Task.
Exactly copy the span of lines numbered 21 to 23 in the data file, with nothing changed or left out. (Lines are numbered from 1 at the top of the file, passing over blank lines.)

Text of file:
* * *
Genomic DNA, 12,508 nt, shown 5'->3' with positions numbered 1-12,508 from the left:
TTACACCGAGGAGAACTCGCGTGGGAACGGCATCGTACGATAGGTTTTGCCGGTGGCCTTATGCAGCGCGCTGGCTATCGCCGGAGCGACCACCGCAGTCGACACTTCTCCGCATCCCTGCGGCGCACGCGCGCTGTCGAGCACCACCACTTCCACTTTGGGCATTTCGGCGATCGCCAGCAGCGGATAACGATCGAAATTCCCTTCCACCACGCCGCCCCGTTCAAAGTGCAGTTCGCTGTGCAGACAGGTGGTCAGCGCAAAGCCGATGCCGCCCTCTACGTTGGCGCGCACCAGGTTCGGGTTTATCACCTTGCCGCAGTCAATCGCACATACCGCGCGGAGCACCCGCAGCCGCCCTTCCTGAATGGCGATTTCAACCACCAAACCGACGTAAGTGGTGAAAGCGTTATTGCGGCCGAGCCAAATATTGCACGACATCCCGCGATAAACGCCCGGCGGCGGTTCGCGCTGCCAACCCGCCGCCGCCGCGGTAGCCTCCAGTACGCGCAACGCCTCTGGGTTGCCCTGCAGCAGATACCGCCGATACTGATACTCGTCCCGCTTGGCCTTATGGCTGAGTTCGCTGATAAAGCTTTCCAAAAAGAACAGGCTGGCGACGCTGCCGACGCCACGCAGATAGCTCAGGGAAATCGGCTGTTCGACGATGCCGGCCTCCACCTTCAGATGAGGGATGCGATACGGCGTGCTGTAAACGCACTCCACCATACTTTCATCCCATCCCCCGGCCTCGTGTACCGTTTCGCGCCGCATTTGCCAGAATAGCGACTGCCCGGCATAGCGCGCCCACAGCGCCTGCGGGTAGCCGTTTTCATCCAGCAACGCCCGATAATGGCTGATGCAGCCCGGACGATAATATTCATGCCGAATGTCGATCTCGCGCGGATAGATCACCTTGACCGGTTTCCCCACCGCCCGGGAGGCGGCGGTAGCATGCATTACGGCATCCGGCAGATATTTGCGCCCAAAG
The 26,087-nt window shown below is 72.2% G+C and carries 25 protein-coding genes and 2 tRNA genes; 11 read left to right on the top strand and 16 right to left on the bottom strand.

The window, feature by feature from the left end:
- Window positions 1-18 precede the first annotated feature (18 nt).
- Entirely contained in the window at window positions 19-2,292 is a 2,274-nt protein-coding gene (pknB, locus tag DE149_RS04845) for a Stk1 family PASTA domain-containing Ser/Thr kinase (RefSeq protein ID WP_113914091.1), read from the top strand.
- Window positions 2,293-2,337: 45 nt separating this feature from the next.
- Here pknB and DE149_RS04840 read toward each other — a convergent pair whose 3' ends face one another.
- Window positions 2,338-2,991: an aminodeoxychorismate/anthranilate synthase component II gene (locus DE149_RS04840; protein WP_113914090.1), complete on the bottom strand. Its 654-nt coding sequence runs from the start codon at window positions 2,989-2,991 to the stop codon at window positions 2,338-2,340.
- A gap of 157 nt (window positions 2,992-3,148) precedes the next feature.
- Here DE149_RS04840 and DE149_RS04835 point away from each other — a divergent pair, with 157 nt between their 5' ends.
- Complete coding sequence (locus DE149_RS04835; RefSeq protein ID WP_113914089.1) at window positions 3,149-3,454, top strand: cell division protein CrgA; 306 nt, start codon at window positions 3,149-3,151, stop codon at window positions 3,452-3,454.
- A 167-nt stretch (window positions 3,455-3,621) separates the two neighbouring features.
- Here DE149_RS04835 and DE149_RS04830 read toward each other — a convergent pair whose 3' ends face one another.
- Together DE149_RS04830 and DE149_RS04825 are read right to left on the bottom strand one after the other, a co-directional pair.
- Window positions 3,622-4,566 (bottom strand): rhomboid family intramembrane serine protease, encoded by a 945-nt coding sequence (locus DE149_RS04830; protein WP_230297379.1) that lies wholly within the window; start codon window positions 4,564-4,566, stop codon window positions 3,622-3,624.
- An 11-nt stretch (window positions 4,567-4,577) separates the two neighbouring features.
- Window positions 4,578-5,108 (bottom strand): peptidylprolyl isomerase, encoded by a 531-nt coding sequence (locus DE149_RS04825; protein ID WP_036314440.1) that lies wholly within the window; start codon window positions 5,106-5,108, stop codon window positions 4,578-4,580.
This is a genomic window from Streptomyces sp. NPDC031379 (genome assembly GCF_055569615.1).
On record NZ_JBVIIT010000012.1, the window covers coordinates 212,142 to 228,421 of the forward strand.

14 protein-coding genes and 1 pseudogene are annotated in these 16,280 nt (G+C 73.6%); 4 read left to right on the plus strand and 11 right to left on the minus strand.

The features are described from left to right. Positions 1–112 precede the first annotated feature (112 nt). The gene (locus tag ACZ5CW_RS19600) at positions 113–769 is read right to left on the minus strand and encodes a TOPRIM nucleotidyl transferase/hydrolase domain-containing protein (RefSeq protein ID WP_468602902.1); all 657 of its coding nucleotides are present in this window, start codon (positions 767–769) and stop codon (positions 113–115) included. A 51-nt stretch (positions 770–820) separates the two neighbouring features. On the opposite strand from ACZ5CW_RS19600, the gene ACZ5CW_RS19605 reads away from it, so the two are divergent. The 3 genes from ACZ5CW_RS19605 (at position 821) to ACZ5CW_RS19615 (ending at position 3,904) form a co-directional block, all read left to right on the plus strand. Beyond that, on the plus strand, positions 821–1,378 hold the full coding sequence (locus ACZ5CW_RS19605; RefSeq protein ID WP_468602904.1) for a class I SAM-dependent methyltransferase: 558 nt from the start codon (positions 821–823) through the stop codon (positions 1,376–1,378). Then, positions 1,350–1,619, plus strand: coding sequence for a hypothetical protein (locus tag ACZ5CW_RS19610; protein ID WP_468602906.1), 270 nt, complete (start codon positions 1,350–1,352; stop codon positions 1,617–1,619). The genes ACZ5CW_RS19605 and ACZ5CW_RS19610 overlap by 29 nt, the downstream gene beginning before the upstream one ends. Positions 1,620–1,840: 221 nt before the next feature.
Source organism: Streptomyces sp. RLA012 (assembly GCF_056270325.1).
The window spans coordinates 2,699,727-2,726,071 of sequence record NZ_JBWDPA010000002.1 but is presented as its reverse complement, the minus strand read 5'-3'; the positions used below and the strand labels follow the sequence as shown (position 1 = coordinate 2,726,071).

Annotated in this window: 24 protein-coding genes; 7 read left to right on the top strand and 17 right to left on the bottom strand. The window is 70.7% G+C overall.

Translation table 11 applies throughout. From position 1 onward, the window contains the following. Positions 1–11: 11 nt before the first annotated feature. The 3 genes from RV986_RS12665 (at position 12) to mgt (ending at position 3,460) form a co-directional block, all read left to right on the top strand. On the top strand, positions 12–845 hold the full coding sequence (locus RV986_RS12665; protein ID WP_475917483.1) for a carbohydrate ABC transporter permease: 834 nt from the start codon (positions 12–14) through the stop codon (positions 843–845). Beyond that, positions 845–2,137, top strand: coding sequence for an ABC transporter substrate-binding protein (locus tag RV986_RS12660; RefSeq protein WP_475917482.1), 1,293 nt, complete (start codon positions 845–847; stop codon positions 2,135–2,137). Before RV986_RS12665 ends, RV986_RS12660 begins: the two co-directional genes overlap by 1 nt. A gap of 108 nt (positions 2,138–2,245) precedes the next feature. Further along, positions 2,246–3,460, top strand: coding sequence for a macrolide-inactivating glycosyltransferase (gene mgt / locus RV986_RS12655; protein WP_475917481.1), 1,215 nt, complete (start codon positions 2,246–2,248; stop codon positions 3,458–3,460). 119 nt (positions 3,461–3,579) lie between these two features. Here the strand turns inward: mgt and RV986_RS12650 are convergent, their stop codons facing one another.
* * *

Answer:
14 protein-coding genes and 1 pseudogene are annotated in these 16,280 nt (G+C 73.6%); 4 read left to right on the plus strand and 11 right to left on the minus strand.

The features are described from left to right. Positions 1–112 precede the first annotated feature (112 nt). The gene (locus tag ACZ5CW_RS19600) at positions 113–769 is read right to left on the minus strand and encodes a TOPRIM nucleotidyl transferase/hydrolase domain-containing protein (RefSeq protein ID WP_468602902.1); all 657 of its coding nucleotides are present in this window, start codon (positions 767–769) and stop codon (positions 113–115) included. A 51-nt stretch (positions 770–820) separates the two neighbouring features. On the opposite strand from ACZ5CW_RS19600, the gene ACZ5CW_RS19605 reads away from it, so the two are divergent. The 3 genes from ACZ5CW_RS19605 (at position 821) to ACZ5CW_RS19615 (ending at position 3,904) form a co-directional block, all read left to right on the plus strand. Beyond that, on the plus strand, positions 821–1,378 hold the full coding sequence (locus ACZ5CW_RS19605; RefSeq protein ID WP_468602904.1) for a class I SAM-dependent methyltransferase: 558 nt from the start codon (positions 821–823) through the stop codon (positions 1,376–1,378). Then, positions 1,350–1,619, plus strand: coding sequence for a hypothetical protein (locus tag ACZ5CW_RS19610; protein ID WP_468602906.1), 270 nt, complete (start codon positions 1,350–1,352; stop codon positions 1,617–1,619). The genes ACZ5CW_RS19605 and ACZ5CW_RS19610 overlap by 29 nt, the downstream gene beginning before the upstream one ends. Positions 1,620–1,840: 221 nt before the next feature.
Source organism: Streptomyces sp. RLA012 (assembly GCF_056270325.1).